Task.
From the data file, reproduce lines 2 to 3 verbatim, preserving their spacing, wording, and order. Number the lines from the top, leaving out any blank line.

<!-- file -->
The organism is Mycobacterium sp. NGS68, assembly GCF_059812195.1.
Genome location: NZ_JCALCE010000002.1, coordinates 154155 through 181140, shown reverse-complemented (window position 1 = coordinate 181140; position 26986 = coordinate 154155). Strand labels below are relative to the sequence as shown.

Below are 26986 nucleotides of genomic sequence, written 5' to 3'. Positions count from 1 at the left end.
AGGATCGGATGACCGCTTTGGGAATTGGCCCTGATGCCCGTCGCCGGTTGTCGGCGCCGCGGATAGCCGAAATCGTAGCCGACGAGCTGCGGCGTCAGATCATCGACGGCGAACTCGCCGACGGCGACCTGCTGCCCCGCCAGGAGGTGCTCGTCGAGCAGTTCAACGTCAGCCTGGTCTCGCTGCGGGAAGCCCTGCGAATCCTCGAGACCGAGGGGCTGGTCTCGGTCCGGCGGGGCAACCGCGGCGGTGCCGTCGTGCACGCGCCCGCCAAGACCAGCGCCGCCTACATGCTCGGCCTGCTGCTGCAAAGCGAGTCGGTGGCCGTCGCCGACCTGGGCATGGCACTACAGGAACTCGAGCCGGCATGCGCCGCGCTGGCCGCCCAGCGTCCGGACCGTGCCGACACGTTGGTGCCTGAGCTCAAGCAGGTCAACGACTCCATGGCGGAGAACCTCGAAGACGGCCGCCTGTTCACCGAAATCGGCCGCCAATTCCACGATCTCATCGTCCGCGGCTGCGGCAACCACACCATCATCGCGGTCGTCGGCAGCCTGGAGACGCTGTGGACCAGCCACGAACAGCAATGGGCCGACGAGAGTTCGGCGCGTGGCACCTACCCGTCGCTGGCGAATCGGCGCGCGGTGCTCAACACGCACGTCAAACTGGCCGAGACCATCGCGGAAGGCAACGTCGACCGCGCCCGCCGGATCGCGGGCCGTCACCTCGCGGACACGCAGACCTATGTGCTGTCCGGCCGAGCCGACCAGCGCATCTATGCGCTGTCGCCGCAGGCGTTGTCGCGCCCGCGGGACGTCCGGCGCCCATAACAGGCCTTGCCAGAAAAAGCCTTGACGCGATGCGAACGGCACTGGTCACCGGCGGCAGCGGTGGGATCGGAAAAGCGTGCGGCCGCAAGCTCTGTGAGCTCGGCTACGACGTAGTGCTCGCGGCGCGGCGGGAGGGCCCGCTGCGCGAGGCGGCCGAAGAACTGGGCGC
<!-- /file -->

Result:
Genome location: NZ_JCALCE010000002.1, coordinates 154155 through 181140, shown reverse-complemented (window position 1 = coordinate 181140; position 26986 = coordinate 154155). Strand labels below are relative to the sequence as shown.

Below are 26986 nucleotides of genomic sequence, written 5' to 3'. Positions count from 1 at the left end.